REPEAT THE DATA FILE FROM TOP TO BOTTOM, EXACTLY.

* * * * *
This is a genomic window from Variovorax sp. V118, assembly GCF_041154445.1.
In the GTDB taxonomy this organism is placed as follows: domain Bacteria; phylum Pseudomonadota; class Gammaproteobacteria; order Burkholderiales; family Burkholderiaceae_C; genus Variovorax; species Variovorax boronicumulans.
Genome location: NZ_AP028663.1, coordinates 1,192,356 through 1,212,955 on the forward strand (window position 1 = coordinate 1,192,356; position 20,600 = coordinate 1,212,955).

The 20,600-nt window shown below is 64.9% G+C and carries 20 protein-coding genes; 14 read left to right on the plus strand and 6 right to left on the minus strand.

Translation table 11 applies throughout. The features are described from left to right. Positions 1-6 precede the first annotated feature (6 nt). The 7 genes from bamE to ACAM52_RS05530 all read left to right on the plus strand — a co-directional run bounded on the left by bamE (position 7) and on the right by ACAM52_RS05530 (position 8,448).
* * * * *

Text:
This is a genomic window from Variovorax sp. V118, assembly GCF_041154445.1.
In the GTDB taxonomy this organism is placed as follows: domain Bacteria; phylum Pseudomonadota; class Gammaproteobacteria; order Burkholderiales; family Burkholderiaceae_C; genus Variovorax; species Variovorax boronicumulans.
Genome location: NZ_AP028663.1, coordinates 1,192,356 through 1,212,955 on the forward strand (window position 1 = coordinate 1,192,356; position 20,600 = coordinate 1,212,955).

The 20,600-nt window shown below is 64.9% G+C and carries 20 protein-coding genes; 14 read left to right on the plus strand and 6 right to left on the minus strand.

Translation table 11 applies throughout. The features are described from left to right. Positions 1-6 precede the first annotated feature (6 nt). The 7 genes from bamE to ACAM52_RS05530 all read left to right on the plus strand — a co-directional run bounded on the left by bamE (position 7) and on the right by ACAM52_RS05530 (position 8,448).